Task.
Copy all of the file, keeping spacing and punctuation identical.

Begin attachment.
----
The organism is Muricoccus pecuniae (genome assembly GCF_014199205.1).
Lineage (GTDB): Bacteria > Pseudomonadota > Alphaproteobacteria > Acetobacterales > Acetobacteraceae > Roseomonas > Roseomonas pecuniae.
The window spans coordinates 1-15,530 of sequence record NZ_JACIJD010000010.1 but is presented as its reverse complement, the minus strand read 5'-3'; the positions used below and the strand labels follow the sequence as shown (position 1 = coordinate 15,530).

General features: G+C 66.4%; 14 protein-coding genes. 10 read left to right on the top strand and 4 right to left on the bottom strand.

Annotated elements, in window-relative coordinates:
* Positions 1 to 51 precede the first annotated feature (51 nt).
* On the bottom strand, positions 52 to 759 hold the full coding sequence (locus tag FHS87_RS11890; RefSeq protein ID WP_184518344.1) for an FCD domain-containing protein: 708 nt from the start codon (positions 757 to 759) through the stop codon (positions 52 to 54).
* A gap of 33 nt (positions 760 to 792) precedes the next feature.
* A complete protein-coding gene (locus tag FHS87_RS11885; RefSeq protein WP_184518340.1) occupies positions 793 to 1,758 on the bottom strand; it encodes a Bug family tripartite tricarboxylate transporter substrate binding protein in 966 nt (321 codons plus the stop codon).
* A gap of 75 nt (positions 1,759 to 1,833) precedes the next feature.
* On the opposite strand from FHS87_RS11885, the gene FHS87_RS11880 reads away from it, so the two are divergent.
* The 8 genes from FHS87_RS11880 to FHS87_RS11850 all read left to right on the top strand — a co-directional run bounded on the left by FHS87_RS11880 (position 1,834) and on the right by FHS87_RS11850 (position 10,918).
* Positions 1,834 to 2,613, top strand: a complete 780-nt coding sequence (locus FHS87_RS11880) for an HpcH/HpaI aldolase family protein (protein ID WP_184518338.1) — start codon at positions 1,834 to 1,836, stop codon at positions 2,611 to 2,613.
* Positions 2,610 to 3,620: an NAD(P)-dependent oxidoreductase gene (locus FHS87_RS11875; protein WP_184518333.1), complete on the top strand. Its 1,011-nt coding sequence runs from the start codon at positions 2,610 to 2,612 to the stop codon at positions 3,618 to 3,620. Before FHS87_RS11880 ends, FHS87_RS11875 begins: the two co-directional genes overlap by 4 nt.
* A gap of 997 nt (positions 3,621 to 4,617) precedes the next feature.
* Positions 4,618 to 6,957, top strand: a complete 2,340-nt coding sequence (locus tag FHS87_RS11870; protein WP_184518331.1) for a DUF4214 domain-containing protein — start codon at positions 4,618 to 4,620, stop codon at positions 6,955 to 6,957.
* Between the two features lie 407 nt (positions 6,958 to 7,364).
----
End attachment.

The organism is Muricoccus pecuniae (genome assembly GCF_014199205.1).
Lineage (GTDB): Bacteria > Pseudomonadota > Alphaproteobacteria > Acetobacterales > Acetobacteraceae > Roseomonas > Roseomonas pecuniae.
The window spans coordinates 1-15,530 of sequence record NZ_JACIJD010000010.1 but is presented as its reverse complement, the minus strand read 5'-3'; the positions used below and the strand labels follow the sequence as shown (position 1 = coordinate 15,530).

General features: G+C 66.4%; 14 protein-coding genes. 10 read left to right on the top strand and 4 right to left on the bottom strand.

Annotated elements, in window-relative coordinates:
* Positions 1 to 51 precede the first annotated feature (51 nt).
* On the bottom strand, positions 52 to 759 hold the full coding sequence (locus tag FHS87_RS11890; RefSeq protein ID WP_184518344.1) for an FCD domain-containing protein: 708 nt from the start codon (positions 757 to 759) through the stop codon (positions 52 to 54).
* A gap of 33 nt (positions 760 to 792) precedes the next feature.
* A complete protein-coding gene (locus tag FHS87_RS11885; RefSeq protein WP_184518340.1) occupies positions 793 to 1,758 on the bottom strand; it encodes a Bug family tripartite tricarboxylate transporter substrate binding protein in 966 nt (321 codons plus the stop codon).
* A gap of 75 nt (positions 1,759 to 1,833) precedes the next feature.
* On the opposite strand from FHS87_RS11885, the gene FHS87_RS11880 reads away from it, so the two are divergent.
* The 8 genes from FHS87_RS11880 to FHS87_RS11850 all read left to right on the top strand — a co-directional run bounded on the left by FHS87_RS11880 (position 1,834) and on the right by FHS87_RS11850 (position 10,918).
* Positions 1,834 to 2,613, top strand: a complete 780-nt coding sequence (locus FHS87_RS11880) for an HpcH/HpaI aldolase family protein (protein ID WP_184518338.1) — start codon at positions 1,834 to 1,836, stop codon at positions 2,611 to 2,613.
* Positions 2,610 to 3,620: an NAD(P)-dependent oxidoreductase gene (locus FHS87_RS11875; protein WP_184518333.1), complete on the top strand. Its 1,011-nt coding sequence runs from the start codon at positions 2,610 to 2,612 to the stop codon at positions 3,618 to 3,620. Before FHS87_RS11880 ends, FHS87_RS11875 begins: the two co-directional genes overlap by 4 nt.
* A gap of 997 nt (positions 3,621 to 4,617) precedes the next feature.
* Positions 4,618 to 6,957, top strand: a complete 2,340-nt coding sequence (locus tag FHS87_RS11870; protein WP_184518331.1) for a DUF4214 domain-containing protein — start codon at positions 4,618 to 4,620, stop codon at positions 6,955 to 6,957.
* Between the two features lie 407 nt (positions 6,958 to 7,364).